We’ve already seen a couple of 3D printed headphones, but they were mostly proofs of concept, not for daily use. Designer Julian Goulding hopes to incorporate the revolutionary technology into consumer-grade earphones with his Accord concept.
Gaming peripherals, while pricey, are quite durable and full of features that even the sternest desk-jockey can appreciate. Recently, I saw a couple of LED-powered keyboards that had me drooling, since they lit up very brightly to highlight gaming keys.
We’ve yet to preserve our likenesses in holograms, but a German studio called Twinkind has the next best thing: a highly detailed 3D printed figurine of yourself. Imagine playing a tabletop RPG as yourself! With your dog as your sidekick!
We’ve seen a 3D printer make objects out of soft materials, and one that uses titanium powder. This 3D printer made by researchers at North Carolina State University is somewhere in between: it uses a liquid metal alloy that is stable at room temperature.
3D printing continues to evolve, with printers improving in precision, speed and cost efficiency. While some high end machines can print in materials ranging from plastic to metal and even ceramic, this is the first time I’ve heard of a 3D printer that can output soft and squishy materials, like clay.
A little while back, we featured an officially-licensed Death Star birdhouse, but thanks to Thingiverse member plainolddave you can save some money and 3D print an evil space station for your winged Sith friends.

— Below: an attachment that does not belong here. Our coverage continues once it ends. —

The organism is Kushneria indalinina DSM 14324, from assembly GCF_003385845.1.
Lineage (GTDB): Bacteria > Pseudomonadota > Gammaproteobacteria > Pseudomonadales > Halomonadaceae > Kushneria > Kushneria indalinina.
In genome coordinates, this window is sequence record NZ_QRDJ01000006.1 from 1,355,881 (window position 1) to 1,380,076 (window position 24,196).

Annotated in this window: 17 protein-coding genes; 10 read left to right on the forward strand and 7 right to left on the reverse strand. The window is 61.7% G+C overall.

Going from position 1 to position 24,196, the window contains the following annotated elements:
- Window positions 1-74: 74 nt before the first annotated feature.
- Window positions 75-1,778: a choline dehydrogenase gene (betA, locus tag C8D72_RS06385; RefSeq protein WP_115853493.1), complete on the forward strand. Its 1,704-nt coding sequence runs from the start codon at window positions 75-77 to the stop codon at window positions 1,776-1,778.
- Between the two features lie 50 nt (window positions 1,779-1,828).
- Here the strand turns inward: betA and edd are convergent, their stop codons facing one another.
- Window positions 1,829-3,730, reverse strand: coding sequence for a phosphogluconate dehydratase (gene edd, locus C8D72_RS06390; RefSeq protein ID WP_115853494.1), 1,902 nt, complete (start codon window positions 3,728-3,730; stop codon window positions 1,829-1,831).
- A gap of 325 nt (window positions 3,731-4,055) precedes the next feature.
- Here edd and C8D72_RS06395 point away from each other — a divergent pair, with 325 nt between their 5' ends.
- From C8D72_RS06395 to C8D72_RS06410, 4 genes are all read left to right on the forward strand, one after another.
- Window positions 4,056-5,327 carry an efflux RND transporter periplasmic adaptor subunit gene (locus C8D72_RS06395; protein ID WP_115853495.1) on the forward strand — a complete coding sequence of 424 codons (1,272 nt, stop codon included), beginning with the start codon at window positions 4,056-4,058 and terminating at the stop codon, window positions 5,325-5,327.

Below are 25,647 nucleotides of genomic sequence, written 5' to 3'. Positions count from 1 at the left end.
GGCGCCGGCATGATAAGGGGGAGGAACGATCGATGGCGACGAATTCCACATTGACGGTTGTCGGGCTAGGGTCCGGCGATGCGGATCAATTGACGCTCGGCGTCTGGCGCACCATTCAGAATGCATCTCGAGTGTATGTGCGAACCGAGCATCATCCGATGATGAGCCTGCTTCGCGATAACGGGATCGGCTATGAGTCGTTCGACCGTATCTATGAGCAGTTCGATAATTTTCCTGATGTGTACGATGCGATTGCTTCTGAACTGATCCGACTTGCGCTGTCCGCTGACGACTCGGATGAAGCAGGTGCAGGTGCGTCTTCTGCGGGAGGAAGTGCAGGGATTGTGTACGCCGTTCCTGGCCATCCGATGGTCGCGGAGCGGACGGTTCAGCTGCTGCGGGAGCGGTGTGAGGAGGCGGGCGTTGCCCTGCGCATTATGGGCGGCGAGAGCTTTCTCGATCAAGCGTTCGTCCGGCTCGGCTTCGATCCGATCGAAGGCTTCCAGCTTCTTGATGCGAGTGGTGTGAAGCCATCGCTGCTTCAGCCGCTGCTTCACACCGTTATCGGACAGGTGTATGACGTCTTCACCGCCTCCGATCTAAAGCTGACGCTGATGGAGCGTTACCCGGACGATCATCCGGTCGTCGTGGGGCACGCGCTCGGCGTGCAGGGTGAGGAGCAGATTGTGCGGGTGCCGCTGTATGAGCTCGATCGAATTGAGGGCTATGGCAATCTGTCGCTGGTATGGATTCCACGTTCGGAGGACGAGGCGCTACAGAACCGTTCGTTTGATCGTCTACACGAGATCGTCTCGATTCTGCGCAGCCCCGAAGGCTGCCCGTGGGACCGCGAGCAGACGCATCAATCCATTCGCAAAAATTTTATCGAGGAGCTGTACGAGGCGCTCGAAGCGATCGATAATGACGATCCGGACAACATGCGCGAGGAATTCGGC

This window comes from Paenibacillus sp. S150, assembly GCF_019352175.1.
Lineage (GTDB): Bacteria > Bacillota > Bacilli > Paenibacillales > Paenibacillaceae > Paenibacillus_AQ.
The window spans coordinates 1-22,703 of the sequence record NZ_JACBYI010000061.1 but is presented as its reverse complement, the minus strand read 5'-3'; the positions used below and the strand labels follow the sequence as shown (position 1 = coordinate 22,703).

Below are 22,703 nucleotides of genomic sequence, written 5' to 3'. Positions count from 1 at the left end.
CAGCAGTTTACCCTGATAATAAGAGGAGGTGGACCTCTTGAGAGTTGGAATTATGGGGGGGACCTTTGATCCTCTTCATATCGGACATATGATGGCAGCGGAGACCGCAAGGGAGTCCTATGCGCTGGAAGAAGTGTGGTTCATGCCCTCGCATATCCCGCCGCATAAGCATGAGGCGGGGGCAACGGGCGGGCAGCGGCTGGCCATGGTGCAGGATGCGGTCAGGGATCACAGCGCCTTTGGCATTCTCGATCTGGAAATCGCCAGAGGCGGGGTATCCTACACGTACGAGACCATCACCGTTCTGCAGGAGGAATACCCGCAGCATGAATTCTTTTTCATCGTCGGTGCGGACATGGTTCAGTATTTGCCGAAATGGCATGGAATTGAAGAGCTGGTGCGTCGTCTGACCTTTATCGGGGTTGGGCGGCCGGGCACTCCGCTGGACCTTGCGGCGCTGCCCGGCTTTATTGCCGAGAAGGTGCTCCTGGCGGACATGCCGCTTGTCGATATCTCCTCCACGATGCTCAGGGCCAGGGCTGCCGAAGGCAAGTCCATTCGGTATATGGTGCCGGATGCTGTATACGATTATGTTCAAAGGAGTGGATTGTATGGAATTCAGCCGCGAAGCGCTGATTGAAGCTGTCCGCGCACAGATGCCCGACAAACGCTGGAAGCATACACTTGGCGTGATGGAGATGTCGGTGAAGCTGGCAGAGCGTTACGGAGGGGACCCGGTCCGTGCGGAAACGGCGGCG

If you want, you can scale it down and use it as an ornament, a trinket or accessory – or scale it up and make an actual Death Star.
Drones like Parrot’s smart quadcopters are slowly becoming popular toys. While they’re not dirt cheap, they’re very stable, easy to pilot and some of them even have cameras or can be fitted with one. But what if you could turn anything into a drone?
We’ve seen a small arcade machine that can be powered by a Raspberry Pi. Master modder Ben Heck decided to make an even tinier version of the tiny computer and put it in a custom case with buttons, turning it into a portable gaming device.
We’ve already seen some innovative ways to make action figures via 3D printing. But ModiBot might be the best and most practical 3D printed action figure yet. Instead of letting you design and print an action figure from scratch or order a 3D printed action figure of an existing character, ModiBot meets you halfway.
Remember Jason Casteel’s cool Transfomers-meets-Doctor Who T-shirt? Thingiverse member Andrew Lindsey not only remembers it, he was inspired by it to make a 3D printed toy. Behold, TARDIS Prime in 3D! Vworp Vworp!
I couldn’t tell you what a subatomic particle is, but I can say this… “That there scienc-y jewelry looks purdy.” This line of 3D printed jewelry really does blend nerdy and beauty together very nicely.
3D printing continues to become more mainstream, with some printers hitting the market for under $400(USD) now. While the technology is still in its relative infancy, it’s only a matter of time before 3D printing is used to build everything from gadgets to toys to cars and even houses.
Dane Christianson’s X-Cube is not the weirdest, most complex or most sophisticated puzzle cube I’ve ever seen. But Dane didn’t really want to make the world’s most difficult or intimidating take on the Rubik’s cube. His aim with the X-Cube was to make a fun and relatable product to raise people’s awareness about 3D printing.
3D printing tech can be quite amazing, but it’s usually done by melting plastic – or maybe sugar. But this is the first time I’ve heard of 3D printing using bees – or as it’s being called “3-B” printing.
If you’re a regular follower of Technabob, you know I’m a big fan of 3D printing tech. As prices come down, and speed and accuracy come up, 3D printers will become ubiquitous. While most 3D printing is done by melting plastic, did you know that you sugar can be used to make 3D prints too?
Characters don’t just drink, do it and die in George R.R. Martin’s A Song of Ice and Fire novels. They also play games, particularly a board game called Cyvasse. Now you can play it too, thanks to Thingiverse member A.